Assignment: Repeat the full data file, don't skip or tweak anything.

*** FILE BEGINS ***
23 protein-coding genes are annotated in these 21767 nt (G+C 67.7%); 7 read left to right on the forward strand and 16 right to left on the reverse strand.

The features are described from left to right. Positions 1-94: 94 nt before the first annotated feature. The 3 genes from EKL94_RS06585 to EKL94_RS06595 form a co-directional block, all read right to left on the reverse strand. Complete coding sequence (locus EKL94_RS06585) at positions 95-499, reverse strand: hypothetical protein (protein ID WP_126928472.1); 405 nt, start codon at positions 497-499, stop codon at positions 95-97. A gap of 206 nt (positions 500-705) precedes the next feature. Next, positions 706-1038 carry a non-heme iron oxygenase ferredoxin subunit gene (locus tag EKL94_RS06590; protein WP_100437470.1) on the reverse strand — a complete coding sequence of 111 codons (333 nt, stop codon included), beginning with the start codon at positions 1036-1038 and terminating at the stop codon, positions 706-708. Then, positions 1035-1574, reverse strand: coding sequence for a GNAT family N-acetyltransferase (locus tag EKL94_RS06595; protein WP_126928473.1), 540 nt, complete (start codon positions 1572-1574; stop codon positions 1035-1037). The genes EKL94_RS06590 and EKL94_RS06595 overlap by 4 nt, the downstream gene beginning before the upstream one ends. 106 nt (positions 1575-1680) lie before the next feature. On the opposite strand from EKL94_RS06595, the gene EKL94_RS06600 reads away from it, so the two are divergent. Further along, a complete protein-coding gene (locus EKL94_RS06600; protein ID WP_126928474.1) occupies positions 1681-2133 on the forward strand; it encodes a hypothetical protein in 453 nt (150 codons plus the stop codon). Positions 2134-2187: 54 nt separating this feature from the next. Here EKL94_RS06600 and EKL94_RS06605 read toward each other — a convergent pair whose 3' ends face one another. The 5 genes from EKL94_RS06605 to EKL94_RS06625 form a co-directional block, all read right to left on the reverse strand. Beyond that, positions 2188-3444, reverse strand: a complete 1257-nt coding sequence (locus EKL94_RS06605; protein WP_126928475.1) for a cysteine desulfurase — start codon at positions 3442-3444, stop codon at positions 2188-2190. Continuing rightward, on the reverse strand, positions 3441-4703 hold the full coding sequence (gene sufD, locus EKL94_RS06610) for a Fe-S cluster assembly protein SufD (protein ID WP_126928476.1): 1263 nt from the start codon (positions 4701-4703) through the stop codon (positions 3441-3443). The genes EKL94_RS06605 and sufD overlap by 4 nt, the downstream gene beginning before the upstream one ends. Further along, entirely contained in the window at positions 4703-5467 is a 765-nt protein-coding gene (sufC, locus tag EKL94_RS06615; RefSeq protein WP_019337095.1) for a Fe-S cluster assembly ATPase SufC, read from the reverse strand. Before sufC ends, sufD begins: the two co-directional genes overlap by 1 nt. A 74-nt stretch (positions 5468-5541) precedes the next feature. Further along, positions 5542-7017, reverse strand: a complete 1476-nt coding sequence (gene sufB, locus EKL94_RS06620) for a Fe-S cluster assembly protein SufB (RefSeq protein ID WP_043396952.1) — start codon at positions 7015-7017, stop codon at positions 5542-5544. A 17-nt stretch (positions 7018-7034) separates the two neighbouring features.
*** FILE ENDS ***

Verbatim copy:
23 protein-coding genes are annotated in these 21767 nt (G+C 67.7%); 7 read left to right on the forward strand and 16 right to left on the reverse strand.

The features are described from left to right. Positions 1-94: 94 nt before the first annotated feature. The 3 genes from EKL94_RS06585 to EKL94_RS06595 form a co-directional block, all read right to left on the reverse strand. Complete coding sequence (locus EKL94_RS06585) at positions 95-499, reverse strand: hypothetical protein (protein ID WP_126928472.1); 405 nt, start codon at positions 497-499, stop codon at positions 95-97. A gap of 206 nt (positions 500-705) precedes the next feature. Next, positions 706-1038 carry a non-heme iron oxygenase ferredoxin subunit gene (locus tag EKL94_RS06590; protein WP_100437470.1) on the reverse strand — a complete coding sequence of 111 codons (333 nt, stop codon included), beginning with the start codon at positions 1036-1038 and terminating at the stop codon, positions 706-708. Then, positions 1035-1574, reverse strand: coding sequence for a GNAT family N-acetyltransferase (locus tag EKL94_RS06595; protein WP_126928473.1), 540 nt, complete (start codon positions 1572-1574; stop codon positions 1035-1037). The genes EKL94_RS06590 and EKL94_RS06595 overlap by 4 nt, the downstream gene beginning before the upstream one ends. 106 nt (positions 1575-1680) lie before the next feature. On the opposite strand from EKL94_RS06595, the gene EKL94_RS06600 reads away from it, so the two are divergent. Further along, a complete protein-coding gene (locus EKL94_RS06600; protein ID WP_126928474.1) occupies positions 1681-2133 on the forward strand; it encodes a hypothetical protein in 453 nt (150 codons plus the stop codon). Positions 2134-2187: 54 nt separating this feature from the next. Here EKL94_RS06600 and EKL94_RS06605 read toward each other — a convergent pair whose 3' ends face one another. The 5 genes from EKL94_RS06605 to EKL94_RS06625 form a co-directional block, all read right to left on the reverse strand. Beyond that, positions 2188-3444, reverse strand: a complete 1257-nt coding sequence (locus EKL94_RS06605; protein WP_126928475.1) for a cysteine desulfurase — start codon at positions 3442-3444, stop codon at positions 2188-2190. Continuing rightward, on the reverse strand, positions 3441-4703 hold the full coding sequence (gene sufD, locus EKL94_RS06610) for a Fe-S cluster assembly protein SufD (protein ID WP_126928476.1): 1263 nt from the start codon (positions 4701-4703) through the stop codon (positions 3441-3443). The genes EKL94_RS06605 and sufD overlap by 4 nt, the downstream gene beginning before the upstream one ends. Further along, entirely contained in the window at positions 4703-5467 is a 765-nt protein-coding gene (sufC, locus tag EKL94_RS06615; RefSeq protein WP_019337095.1) for a Fe-S cluster assembly ATPase SufC, read from the reverse strand. Before sufC ends, sufD begins: the two co-directional genes overlap by 1 nt. A 74-nt stretch (positions 5468-5541) precedes the next feature. Further along, positions 5542-7017, reverse strand: a complete 1476-nt coding sequence (gene sufB, locus EKL94_RS06620) for a Fe-S cluster assembly protein SufB (RefSeq protein ID WP_043396952.1) — start codon at positions 7015-7017, stop codon at positions 5542-5544. A 17-nt stretch (positions 7018-7034) separates the two neighbouring features.